The Government of the State of Mexico (Gobierno del Estado de México, GEM) is the largest of Mexico’s 31 states in terms of the annual volume of goods and services purchased. It spends approximately 23 percent of its annual budget on public procurement. Buying effectively and avoiding bid rigging are therefore key to generating savings for the State’s taxpayers.
In September 2011, the Governor of the State of Mexico, Eruviel Avila Villegas, decided to seek the assistance of the OECD to improve the State’s procurement practices and to step up its fight against bid rigging.
A month later, the OECD signed an agreement with GEM and the Mexican Competition Authority (CFC) so as to train competition officials on procurement practices, analyse the State of Mexico's current legal framework and assess if it conforms to the OECD Guidelines for Fighting Bid Rigging.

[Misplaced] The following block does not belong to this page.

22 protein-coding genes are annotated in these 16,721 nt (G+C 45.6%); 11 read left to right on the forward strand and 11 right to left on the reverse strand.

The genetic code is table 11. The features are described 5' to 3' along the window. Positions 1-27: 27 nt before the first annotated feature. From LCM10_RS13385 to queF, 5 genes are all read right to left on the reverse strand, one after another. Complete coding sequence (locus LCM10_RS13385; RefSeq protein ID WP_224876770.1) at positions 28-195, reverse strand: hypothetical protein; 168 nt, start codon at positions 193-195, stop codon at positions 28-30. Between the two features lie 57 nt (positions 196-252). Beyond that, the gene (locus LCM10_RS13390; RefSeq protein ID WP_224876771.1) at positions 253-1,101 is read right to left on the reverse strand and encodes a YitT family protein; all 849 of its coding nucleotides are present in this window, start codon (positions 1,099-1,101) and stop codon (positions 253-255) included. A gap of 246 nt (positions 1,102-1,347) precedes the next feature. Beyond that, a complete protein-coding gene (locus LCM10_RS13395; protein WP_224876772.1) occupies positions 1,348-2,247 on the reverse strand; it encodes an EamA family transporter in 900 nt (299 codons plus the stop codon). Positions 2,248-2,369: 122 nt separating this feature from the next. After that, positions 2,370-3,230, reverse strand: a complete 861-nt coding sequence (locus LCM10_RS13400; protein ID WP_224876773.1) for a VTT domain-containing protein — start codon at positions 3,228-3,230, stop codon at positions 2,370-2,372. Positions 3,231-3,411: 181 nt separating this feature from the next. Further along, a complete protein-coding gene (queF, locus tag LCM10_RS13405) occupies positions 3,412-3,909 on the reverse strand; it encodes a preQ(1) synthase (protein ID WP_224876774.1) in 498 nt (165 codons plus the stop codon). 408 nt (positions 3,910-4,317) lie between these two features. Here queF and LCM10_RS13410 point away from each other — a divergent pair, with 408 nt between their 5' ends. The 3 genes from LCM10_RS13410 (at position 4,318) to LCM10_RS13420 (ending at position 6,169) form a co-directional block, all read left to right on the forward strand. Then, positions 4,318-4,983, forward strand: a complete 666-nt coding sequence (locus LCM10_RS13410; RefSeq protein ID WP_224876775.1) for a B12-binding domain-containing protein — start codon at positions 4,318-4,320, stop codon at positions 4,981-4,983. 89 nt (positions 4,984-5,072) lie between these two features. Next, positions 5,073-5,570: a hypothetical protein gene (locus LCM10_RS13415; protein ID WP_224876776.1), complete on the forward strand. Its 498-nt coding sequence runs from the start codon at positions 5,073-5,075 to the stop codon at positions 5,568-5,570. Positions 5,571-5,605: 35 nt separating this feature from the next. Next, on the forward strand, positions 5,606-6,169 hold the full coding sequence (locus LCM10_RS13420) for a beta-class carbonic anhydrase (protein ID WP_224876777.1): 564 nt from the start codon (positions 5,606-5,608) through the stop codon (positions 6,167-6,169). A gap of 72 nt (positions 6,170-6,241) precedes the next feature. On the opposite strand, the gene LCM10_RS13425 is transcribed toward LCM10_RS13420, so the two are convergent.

This report fulfills this agreement by:
- detailing and analysing the Federal and State legislation, regulations and practices governing public procurement in the State of Mexico.
- suggesting changes to align the laws and regulations more closely with the OECD Guidelines and to increase the safeguards against collusion.
- issuing over 30 recommendations in specific areas on how to improve procurement procedures to avoid collusion amongst suppliers.
>> Download the report:
English | Español (pdf)
>> Press release (in Spanish)
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Date of publication
30 October 2012